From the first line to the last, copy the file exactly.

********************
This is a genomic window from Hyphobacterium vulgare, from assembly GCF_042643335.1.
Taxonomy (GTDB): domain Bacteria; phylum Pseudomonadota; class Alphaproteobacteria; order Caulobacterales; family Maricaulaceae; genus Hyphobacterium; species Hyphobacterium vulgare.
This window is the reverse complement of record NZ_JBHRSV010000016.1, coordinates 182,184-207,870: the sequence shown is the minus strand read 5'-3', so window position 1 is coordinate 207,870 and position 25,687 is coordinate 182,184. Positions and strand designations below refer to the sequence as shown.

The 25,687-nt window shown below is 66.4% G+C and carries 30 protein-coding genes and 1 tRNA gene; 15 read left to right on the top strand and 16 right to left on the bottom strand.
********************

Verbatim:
This is a genomic window from Hyphobacterium vulgare, from assembly GCF_042643335.1.
Taxonomy (GTDB): domain Bacteria; phylum Pseudomonadota; class Alphaproteobacteria; order Caulobacterales; family Maricaulaceae; genus Hyphobacterium; species Hyphobacterium vulgare.
This window is the reverse complement of record NZ_JBHRSV010000016.1, coordinates 182,184-207,870: the sequence shown is the minus strand read 5'-3', so window position 1 is coordinate 207,870 and position 25,687 is coordinate 182,184. Positions and strand designations below refer to the sequence as shown.

The 25,687-nt window shown below is 66.4% G+C and carries 30 protein-coding genes and 1 tRNA gene; 15 read left to right on the top strand and 16 right to left on the bottom strand.